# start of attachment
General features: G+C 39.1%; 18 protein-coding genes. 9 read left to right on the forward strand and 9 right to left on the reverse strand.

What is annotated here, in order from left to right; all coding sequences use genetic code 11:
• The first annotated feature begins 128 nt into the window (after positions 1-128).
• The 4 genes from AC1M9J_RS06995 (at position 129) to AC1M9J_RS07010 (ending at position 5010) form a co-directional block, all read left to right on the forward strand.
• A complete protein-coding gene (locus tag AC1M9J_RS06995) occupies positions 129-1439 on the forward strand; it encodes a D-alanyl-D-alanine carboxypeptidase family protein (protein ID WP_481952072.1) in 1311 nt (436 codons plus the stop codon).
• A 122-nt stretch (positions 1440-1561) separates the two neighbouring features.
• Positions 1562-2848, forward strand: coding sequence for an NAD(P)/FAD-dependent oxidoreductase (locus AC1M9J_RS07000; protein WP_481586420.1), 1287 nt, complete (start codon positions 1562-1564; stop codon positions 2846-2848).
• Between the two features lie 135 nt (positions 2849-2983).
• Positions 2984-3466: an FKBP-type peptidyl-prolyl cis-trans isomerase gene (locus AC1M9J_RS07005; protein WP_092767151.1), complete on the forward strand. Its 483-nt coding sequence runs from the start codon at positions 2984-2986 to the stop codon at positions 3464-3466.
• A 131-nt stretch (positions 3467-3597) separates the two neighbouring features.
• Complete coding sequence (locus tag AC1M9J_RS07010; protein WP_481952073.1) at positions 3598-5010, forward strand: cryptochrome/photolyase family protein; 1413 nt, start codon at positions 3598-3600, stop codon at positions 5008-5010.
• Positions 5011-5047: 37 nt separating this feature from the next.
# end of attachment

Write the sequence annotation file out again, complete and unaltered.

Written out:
General features: G+C 39.1%; 18 protein-coding genes. 9 read left to right on the forward strand and 9 right to left on the reverse strand.

What is annotated here, in order from left to right; all coding sequences use genetic code 11:
• The first annotated feature begins 128 nt into the window (after positions 1-128).
• The 4 genes from AC1M9J_RS06995 (at position 129) to AC1M9J_RS07010 (ending at position 5010) form a co-directional block, all read left to right on the forward strand.
• A complete protein-coding gene (locus tag AC1M9J_RS06995) occupies positions 129-1439 on the forward strand; it encodes a D-alanyl-D-alanine carboxypeptidase family protein (protein ID WP_481952072.1) in 1311 nt (436 codons plus the stop codon).
• A 122-nt stretch (positions 1440-1561) separates the two neighbouring features.
• Positions 1562-2848, forward strand: coding sequence for an NAD(P)/FAD-dependent oxidoreductase (locus AC1M9J_RS07000; protein WP_481586420.1), 1287 nt, complete (start codon positions 1562-1564; stop codon positions 2846-2848).
• Between the two features lie 135 nt (positions 2849-2983).
• Positions 2984-3466: an FKBP-type peptidyl-prolyl cis-trans isomerase gene (locus AC1M9J_RS07005; protein WP_092767151.1), complete on the forward strand. Its 483-nt coding sequence runs from the start codon at positions 2984-2986 to the stop codon at positions 3464-3466.
• A 131-nt stretch (positions 3467-3597) separates the two neighbouring features.
• Complete coding sequence (locus tag AC1M9J_RS07010; protein WP_481952073.1) at positions 3598-5010, forward strand: cryptochrome/photolyase family protein; 1413 nt, start codon at positions 3598-3600, stop codon at positions 5008-5010.
• Positions 5011-5047: 37 nt separating this feature from the next.